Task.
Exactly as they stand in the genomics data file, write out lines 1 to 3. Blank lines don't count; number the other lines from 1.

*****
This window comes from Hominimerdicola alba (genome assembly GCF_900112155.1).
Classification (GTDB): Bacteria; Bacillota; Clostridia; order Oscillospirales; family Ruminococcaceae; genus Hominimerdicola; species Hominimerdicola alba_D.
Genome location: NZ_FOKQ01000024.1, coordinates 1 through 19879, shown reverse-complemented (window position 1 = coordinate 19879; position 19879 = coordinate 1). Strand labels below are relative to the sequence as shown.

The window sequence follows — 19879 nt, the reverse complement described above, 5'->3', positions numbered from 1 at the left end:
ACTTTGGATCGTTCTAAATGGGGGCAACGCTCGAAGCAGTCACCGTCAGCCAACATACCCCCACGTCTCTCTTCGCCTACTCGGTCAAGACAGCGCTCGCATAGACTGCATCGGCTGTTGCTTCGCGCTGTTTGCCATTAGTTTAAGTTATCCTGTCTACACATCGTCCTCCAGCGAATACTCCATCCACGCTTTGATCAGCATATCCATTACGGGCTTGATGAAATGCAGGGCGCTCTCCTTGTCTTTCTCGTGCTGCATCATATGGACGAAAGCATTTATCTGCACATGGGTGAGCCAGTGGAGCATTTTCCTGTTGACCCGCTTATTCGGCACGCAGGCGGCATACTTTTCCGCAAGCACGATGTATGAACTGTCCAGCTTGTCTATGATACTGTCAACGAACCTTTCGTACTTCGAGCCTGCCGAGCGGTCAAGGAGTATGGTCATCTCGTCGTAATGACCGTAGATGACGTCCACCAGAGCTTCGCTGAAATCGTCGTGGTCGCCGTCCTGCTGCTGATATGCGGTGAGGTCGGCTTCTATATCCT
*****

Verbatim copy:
This window comes from Hominimerdicola alba (genome assembly GCF_900112155.1).
Classification (GTDB): Bacteria; Bacillota; Clostridia; order Oscillospirales; family Ruminococcaceae; genus Hominimerdicola; species Hominimerdicola alba_D.
Genome location: NZ_FOKQ01000024.1, coordinates 1 through 19879, shown reverse-complemented (window position 1 = coordinate 19879; position 19879 = coordinate 1). Strand labels below are relative to the sequence as shown.